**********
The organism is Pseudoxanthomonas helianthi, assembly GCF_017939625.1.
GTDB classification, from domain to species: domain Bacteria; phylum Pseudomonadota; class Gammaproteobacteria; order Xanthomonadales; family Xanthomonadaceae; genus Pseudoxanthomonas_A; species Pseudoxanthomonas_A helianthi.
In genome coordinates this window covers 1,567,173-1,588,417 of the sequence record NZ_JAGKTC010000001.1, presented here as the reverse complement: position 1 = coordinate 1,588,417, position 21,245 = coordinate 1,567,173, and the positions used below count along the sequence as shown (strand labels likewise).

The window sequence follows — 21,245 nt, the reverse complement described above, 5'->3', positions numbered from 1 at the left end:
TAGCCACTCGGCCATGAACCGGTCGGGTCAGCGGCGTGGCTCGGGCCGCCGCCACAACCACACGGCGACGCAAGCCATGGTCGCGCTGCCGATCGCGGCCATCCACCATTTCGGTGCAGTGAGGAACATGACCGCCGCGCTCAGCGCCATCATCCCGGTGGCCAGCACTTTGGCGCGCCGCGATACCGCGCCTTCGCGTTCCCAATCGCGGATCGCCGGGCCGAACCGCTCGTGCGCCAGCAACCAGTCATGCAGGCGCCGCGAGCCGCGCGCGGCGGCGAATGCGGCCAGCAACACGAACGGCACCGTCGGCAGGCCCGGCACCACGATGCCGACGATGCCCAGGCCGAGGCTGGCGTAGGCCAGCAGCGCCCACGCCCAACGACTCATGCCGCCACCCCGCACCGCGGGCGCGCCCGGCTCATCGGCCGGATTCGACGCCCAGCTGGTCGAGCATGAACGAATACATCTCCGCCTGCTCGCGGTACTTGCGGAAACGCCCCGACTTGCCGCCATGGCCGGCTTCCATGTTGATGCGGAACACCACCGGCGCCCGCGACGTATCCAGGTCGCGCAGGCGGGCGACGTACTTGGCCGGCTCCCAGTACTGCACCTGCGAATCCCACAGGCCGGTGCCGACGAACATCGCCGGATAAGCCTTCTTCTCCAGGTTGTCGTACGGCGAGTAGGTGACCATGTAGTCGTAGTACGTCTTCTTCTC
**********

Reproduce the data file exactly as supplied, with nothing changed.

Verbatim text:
The organism is Pseudoxanthomonas helianthi, assembly GCF_017939625.1.
GTDB classification, from domain to species: domain Bacteria; phylum Pseudomonadota; class Gammaproteobacteria; order Xanthomonadales; family Xanthomonadaceae; genus Pseudoxanthomonas_A; species Pseudoxanthomonas_A helianthi.
In genome coordinates this window covers 1,567,173-1,588,417 of the sequence record NZ_JAGKTC010000001.1, presented here as the reverse complement: position 1 = coordinate 1,588,417, position 21,245 = coordinate 1,567,173, and the positions used below count along the sequence as shown (strand labels likewise).

The window sequence follows — 21,245 nt, the reverse complement described above, 5'->3', positions numbered from 1 at the left end:
TAGCCACTCGGCCATGAACCGGTCGGGTCAGCGGCGTGGCTCGGGCCGCCGCCACAACCACACGGCGACGCAAGCCATGGTCGCGCTGCCGATCGCGGCCATCCACCATTTCGGTGCAGTGAGGAACATGACCGCCGCGCTCAGCGCCATCATCCCGGTGGCCAGCACTTTGGCGCGCCGCGATACCGCGCCTTCGCGTTCCCAATCGCGGATCGCCGGGCCGAACCGCTCGTGCGCCAGCAACCAGTCATGCAGGCGCCGCGAGCCGCGCGCGGCGGCGAATGCGGCCAGCAACACGAACGGCACCGTCGGCAGGCCCGGCACCACGATGCCGACGATGCCCAGGCCGAGGCTGGCGTAGGCCAGCAGCGCCCACGCCCAACGACTCATGCCGCCACCCCGCACCGCGGGCGCGCCCGGCTCATCGGCCGGATTCGACGCCCAGCTGGTCGAGCATGAACGAATACATCTCCGCCTGCTCGCGGTACTTGCGGAAACGCCCCGACTTGCCGCCATGGCCGGCTTCCATGTTGATGCGGAACACCACCGGCGCCCGCGACGTATCCAGGTCGCGCAGGCGGGCGACGTACTTGGCCGGCTCCCAGTACTGCACCTGCGAATCCCACAGGCCGGTGCCGACGAACATCGCCGGATAAGCCTTCTTCTCCAGGTTGTCGTACGGCGAGTAGGTGACCATGTAGTCGTAGTACGTCTTCTTCTC